You’ll often want to display data that has two, three or more columns. For example, you could display a price list in a single column, as shown on the left, but two columns, as shown on the right, is a lot better.

There are two prerequisites for displaying a list with multiple columns:

The rest of this page will describe how to satisfy these requirements.

Creating a Simple Two Column List

To create a multi-column Text List, start by creating a regular one column Text List. The next step is usually to enable the Display Header option. This will cause a blank header area to appear at the top of the list.

The next step is to specify the column name. Type in one column name per line in the Multiple Columns area, then press the Apply button.

Now the Text List has two columns, but it needs some tab delimited data. One way to do that is to type the data, with tabs, into the TextEdit application:

Then the text can be pasted into the Formula panel, with quotes to make it into a formula. When the Apply button is pressed – voila! A two column Text List object!

It’s not actually necessary to use TextEdit – you can type the data right into Panorama itself, including the tab keys.

Converting Comma Delimited to Tab Delimited Data

It’s very common to have comma delimited data instead of tab delimited data. Fortunately, Panorama has a function, csvtotsv(, that can perform this conversion. Here is the same example as the previous section, but rewritten to use comma separated values (CSV) instead of tab separated values (TSV).

Dynamic Data Sources

In the examples so far, the list has been fixed and unchanging, but that is unusual. In most applications the formula will be set up to get the text from a variable, a field, or thru a more complex calculation.

It’s very common for the list data to come from a database. To learn more about how to do that, see Text List Database Integration and Text List Searching.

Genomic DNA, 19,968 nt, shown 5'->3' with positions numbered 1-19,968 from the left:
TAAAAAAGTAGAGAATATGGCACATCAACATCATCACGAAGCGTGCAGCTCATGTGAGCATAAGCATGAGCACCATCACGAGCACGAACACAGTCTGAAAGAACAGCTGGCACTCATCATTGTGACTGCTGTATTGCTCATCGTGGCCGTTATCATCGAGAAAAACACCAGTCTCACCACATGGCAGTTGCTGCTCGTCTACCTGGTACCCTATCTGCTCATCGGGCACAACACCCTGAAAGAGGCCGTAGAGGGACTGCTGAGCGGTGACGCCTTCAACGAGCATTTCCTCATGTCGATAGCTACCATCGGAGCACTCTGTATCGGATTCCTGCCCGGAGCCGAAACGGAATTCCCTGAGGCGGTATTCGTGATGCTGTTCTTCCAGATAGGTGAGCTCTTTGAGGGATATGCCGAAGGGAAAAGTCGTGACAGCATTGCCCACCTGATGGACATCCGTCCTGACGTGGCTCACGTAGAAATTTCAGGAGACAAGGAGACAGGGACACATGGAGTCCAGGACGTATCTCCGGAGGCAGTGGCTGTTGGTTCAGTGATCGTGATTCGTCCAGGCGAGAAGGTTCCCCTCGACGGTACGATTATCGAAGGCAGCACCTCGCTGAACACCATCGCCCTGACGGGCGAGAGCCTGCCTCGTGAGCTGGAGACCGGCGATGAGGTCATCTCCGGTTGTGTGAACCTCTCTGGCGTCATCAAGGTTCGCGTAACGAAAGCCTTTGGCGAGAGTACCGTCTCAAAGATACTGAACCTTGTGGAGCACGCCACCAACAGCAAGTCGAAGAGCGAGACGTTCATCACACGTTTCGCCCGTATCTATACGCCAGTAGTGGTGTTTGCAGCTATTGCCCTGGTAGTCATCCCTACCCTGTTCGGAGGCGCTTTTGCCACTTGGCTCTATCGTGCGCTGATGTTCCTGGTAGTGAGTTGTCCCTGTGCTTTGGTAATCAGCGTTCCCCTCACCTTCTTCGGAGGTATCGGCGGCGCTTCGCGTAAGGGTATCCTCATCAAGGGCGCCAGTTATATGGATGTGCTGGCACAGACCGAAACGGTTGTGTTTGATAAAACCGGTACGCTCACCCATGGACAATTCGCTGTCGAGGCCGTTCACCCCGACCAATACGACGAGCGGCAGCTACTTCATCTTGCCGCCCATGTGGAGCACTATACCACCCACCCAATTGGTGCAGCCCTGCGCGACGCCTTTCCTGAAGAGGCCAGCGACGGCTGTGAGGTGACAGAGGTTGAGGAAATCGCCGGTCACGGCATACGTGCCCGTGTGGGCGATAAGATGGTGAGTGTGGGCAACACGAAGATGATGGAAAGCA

Column Alignment (Left, Right, Center)

By adding special tags to the column specification, I can control the alignment and/or width of each column. The alignment is specified by an <align> tag and can be left (the default), center or right.

Each column can have a different alignment.

Column Width

The width tag (which can be abbreviated as w), normally specifies the column width in points (1 point is equal to 1/72 inch).

When the column widths are specified in points, the widths remain constant no matter what the text size.

If you append a c to the dimension, that means that the dimension is specified in characters instead of points. Since different characters have different widths (a W is wider than an I, for example), this is an approximate measurement. Depending on what characters are being displayed, you might be able to display more or less than the exact number of characters specified.

The nice thing about specifying widths in “characters” is that the widths will automatically adjust if you change the size of the text. You may have to fiddle a bit to get something that works well at all the sizes you want to use, but it is usually possible.

Resizable Column Widths

If the Resizable Columns option is checked, the column widths can be changed “on-the-fly” while the list is being used.

To resize a column, simply drag the separator between the column titles.

There are a couple of caveats in regard to resizable columns:

The Resizable Columns option can only be enabled or disabled for the entire Text List Object, not for individual columns. There is also no way to specify minimum or maximum widths for columns.

Embedding Column Names & Attributes in the Data

Another way to set up multiple columns is to put the column specifications in the first line of the data itself. With this option, you leave the column specifications area blank, and check the First Row Contains Column Names option.

When this option is used, the column names must be embedded in the first line of the data, like this.

Width and alignment tags can also be placed into the first line.

Any formula that generates a text value can be used. In this example, the Text List object is reading the text data straight from a text file on the disk. The front window shows what the text file looks like in BBEdit.

There are a couple of caveats you need to know about the First Row Contains Column Names option. You can’t use this option when you link the Text List object to a database (see Text List Database Integration), and it doesn’t work with Text List Searching.

Horizontal Scroll Bar

If the data you need to display is very wide, you can enable the Horizontal Scroll Bar option. I’ve also switched to thin scroll bars, which makes the scroll bars a bit narrower.

With this option enabled, the list can be scrolled horizontally as well as vertically.

There is no option for the vertical scroll bar – it is automatically enabled if there are more rows than will fit in the height of the object.

See Also


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